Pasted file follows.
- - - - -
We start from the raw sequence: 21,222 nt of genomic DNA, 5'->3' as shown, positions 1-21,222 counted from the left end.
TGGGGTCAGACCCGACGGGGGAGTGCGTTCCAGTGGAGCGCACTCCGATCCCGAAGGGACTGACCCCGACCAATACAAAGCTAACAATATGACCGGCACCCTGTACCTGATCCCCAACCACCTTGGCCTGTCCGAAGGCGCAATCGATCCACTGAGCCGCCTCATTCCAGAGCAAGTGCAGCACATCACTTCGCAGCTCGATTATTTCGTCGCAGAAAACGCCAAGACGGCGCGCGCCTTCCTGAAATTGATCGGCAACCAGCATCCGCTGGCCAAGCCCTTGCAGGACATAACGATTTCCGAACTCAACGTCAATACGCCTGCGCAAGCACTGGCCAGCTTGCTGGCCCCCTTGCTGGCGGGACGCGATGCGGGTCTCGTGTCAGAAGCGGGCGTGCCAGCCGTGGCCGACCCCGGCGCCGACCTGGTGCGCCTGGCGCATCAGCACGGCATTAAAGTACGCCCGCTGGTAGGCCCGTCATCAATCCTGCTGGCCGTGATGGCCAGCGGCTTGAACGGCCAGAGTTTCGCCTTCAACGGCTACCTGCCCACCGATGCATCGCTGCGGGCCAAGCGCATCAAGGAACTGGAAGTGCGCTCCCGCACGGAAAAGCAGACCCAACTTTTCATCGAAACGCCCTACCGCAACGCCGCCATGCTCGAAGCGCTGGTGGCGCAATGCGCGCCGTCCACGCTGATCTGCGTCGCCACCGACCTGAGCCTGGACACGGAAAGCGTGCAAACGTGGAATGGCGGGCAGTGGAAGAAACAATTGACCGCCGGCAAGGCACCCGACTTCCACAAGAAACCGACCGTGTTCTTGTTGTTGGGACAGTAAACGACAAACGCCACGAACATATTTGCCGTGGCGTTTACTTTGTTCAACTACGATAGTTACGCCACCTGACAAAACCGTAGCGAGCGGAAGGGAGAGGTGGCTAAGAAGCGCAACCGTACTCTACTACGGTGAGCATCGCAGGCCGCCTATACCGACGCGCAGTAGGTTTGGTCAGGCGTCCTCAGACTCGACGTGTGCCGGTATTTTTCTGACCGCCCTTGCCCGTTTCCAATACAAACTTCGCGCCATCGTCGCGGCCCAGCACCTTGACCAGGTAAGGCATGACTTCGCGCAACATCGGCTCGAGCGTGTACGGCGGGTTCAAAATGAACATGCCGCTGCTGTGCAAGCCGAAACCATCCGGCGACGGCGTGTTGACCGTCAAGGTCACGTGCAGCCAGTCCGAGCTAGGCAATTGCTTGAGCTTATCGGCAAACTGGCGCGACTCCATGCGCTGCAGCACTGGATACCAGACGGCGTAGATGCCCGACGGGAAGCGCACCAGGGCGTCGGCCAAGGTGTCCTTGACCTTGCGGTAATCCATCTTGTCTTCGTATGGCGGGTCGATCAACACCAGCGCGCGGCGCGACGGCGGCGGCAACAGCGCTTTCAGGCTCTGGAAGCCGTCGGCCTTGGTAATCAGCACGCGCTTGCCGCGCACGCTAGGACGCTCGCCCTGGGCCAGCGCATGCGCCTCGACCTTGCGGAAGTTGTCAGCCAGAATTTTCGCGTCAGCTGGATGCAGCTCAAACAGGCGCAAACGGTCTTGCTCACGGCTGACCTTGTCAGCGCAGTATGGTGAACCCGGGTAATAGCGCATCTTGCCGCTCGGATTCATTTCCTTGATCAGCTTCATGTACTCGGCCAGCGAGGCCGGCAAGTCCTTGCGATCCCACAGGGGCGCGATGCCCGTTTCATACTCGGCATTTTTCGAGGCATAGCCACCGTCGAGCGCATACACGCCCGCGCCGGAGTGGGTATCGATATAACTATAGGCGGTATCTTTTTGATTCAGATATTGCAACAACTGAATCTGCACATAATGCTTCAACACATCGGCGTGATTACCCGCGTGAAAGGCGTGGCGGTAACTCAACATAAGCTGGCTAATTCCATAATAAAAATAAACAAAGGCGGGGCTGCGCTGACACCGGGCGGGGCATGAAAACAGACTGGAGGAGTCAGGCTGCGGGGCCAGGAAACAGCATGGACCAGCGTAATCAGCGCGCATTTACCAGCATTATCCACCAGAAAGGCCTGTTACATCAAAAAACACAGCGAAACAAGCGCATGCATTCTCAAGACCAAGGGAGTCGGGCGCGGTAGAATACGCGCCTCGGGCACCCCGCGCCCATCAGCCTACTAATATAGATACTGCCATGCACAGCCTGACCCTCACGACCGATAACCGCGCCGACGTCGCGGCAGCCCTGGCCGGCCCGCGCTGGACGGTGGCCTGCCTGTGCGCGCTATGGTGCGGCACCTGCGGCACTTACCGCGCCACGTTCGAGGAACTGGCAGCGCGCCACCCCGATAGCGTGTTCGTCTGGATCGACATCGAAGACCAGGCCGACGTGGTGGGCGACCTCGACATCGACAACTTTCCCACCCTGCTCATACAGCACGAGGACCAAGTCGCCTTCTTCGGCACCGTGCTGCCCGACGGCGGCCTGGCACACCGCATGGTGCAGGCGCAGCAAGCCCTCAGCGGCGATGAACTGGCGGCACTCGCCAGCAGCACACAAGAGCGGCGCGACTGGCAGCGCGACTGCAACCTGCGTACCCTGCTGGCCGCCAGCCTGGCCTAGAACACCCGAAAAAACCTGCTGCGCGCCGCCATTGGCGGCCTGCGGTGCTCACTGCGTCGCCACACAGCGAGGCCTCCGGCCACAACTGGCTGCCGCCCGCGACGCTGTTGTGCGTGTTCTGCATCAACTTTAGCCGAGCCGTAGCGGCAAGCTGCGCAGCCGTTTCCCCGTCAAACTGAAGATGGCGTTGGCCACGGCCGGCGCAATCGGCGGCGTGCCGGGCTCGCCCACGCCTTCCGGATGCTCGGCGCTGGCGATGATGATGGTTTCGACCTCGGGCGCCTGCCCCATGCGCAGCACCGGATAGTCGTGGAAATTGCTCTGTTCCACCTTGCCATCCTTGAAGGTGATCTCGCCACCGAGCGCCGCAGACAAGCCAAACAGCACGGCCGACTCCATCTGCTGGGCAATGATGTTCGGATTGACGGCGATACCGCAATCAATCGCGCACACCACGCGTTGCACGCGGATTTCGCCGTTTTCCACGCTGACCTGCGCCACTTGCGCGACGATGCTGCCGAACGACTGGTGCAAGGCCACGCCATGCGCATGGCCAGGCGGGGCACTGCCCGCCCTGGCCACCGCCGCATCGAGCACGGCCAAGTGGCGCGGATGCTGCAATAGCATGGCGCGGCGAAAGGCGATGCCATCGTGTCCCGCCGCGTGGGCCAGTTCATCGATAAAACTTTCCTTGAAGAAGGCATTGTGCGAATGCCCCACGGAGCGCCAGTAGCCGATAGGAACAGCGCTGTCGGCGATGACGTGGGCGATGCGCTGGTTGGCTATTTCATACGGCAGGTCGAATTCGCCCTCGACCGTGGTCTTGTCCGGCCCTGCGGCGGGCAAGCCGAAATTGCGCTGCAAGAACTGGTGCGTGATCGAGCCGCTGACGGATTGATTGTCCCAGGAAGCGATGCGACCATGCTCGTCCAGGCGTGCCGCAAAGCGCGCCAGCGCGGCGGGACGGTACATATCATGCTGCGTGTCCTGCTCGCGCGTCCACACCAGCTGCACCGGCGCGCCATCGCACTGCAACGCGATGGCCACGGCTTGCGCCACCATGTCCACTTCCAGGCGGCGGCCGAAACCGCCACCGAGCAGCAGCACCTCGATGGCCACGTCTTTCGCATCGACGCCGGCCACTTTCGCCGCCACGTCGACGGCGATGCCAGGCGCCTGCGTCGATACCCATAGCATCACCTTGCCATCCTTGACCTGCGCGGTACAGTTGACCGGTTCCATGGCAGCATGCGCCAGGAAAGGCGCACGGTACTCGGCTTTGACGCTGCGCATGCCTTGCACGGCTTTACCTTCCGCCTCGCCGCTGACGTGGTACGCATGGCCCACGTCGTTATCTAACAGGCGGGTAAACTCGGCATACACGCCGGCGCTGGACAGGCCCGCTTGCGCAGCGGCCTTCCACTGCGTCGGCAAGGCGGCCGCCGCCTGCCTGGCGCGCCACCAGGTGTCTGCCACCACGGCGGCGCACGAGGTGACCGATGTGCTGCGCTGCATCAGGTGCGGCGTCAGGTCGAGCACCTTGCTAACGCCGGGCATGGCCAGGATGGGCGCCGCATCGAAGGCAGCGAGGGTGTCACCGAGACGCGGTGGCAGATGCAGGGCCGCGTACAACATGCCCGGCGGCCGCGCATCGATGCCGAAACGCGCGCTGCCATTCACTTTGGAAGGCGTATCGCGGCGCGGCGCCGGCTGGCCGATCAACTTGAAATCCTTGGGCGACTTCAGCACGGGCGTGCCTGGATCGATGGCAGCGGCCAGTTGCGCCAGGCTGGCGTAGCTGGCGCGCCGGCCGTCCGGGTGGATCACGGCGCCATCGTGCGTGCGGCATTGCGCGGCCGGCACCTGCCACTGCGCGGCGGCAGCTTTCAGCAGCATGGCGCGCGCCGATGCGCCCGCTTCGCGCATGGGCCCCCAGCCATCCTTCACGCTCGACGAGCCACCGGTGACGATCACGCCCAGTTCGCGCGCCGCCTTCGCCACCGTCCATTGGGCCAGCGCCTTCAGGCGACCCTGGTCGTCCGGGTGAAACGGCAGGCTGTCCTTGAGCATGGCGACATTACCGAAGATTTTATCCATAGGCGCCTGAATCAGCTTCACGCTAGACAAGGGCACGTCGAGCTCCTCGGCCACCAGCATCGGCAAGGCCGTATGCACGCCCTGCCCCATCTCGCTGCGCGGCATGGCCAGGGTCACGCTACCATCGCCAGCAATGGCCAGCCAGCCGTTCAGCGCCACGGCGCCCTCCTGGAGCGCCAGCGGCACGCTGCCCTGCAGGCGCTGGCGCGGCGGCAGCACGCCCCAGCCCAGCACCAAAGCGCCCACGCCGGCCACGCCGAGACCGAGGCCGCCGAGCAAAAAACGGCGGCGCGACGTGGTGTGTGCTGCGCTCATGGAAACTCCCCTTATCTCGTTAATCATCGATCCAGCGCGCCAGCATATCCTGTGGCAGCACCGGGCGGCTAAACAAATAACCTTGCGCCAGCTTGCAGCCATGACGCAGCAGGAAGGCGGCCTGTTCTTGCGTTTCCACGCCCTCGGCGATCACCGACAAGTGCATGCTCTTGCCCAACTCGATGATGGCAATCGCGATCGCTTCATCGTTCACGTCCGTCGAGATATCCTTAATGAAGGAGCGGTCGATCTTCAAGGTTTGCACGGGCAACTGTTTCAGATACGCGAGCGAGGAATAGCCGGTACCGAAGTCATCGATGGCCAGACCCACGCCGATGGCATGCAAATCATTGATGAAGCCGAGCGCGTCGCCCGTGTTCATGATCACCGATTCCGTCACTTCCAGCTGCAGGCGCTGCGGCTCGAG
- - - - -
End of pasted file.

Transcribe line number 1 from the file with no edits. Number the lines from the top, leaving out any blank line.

We start from the raw sequence: 21,222 nt of genomic DNA, 5'->3' as shown, positions 1-21,222 counted from the left end.